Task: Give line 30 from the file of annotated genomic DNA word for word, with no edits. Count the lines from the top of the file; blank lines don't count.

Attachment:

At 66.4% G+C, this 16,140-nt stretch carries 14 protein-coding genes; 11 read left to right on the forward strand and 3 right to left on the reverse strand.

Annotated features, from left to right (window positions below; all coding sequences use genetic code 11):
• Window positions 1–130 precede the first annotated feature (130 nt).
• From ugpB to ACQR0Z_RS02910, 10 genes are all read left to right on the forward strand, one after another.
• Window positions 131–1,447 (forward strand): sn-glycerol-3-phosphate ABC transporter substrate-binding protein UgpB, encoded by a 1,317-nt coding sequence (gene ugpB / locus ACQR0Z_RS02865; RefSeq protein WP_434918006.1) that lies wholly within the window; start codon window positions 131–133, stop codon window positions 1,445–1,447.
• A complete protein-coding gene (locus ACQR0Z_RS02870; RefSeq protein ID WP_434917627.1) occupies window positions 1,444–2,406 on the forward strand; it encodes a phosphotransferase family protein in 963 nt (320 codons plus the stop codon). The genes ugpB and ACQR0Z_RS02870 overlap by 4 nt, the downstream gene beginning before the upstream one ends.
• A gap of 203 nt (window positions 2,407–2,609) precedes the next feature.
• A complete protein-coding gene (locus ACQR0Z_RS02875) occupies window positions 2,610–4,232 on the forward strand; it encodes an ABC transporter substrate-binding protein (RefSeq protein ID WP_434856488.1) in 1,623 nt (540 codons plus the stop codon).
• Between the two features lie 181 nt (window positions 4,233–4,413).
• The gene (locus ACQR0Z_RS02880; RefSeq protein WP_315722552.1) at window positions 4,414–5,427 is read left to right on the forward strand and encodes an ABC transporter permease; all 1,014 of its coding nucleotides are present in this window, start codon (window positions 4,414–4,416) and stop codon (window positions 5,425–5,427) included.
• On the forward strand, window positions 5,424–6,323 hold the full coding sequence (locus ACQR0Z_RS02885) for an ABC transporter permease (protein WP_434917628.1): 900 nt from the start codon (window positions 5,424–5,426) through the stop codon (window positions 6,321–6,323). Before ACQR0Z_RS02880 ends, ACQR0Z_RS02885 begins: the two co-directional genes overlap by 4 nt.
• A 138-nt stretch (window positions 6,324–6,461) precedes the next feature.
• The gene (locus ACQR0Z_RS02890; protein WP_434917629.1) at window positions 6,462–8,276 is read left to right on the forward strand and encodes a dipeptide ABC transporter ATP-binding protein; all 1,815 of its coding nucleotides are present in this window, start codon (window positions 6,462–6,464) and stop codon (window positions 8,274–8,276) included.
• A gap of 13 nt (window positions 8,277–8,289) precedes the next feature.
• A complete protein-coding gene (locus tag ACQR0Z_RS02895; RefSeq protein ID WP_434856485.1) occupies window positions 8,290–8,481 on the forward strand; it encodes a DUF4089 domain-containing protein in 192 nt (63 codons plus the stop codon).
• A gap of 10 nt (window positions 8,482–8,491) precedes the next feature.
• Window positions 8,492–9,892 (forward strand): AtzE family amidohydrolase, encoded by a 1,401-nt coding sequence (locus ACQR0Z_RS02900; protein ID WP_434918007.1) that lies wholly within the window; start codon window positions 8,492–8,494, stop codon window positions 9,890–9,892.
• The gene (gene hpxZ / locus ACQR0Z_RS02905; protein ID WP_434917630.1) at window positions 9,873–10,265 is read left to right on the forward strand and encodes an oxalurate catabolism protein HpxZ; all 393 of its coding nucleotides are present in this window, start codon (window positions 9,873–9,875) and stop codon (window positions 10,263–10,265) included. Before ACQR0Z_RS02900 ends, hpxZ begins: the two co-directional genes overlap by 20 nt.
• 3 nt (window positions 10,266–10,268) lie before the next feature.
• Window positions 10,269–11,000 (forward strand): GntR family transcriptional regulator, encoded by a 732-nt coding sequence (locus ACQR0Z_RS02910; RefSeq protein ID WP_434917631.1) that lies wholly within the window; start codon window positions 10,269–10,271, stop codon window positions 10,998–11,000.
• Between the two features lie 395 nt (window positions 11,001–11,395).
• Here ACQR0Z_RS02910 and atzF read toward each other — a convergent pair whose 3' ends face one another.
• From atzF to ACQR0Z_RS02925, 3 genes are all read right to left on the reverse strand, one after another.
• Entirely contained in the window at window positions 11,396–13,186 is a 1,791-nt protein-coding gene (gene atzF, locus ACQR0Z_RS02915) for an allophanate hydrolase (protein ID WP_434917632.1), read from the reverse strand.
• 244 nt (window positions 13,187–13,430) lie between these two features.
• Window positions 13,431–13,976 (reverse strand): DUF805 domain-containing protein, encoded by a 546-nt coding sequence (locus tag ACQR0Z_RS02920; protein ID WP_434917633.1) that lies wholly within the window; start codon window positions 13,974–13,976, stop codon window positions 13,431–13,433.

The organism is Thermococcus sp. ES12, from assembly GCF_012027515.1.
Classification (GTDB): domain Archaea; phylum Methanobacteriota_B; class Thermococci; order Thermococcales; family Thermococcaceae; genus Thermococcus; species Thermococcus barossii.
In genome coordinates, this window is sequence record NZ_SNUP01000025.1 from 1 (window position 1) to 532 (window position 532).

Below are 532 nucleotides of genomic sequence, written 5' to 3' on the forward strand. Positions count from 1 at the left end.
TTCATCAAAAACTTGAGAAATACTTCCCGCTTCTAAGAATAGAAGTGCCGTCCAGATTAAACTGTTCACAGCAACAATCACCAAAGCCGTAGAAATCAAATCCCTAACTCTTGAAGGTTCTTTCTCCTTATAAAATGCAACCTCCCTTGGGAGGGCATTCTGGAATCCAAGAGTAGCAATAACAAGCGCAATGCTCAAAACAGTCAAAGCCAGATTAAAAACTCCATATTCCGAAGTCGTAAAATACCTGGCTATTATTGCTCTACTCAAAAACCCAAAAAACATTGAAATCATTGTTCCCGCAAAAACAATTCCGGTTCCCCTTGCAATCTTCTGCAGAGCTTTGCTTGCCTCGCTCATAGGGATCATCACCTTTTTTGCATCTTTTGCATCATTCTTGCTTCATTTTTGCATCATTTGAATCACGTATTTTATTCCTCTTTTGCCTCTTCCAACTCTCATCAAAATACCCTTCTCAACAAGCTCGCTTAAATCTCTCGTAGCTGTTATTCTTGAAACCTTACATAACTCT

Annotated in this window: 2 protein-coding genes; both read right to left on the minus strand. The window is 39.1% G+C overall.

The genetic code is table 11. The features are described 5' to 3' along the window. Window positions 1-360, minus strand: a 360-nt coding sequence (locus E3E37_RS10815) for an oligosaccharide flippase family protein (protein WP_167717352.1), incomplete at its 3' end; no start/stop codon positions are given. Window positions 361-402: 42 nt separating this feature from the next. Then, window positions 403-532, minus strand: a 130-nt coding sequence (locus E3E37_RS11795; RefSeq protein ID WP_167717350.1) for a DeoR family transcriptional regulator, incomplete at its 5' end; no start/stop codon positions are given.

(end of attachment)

Below are 532 nucleotides of genomic sequence, written 5' to 3' on the forward strand. Positions count from 1 at the left end.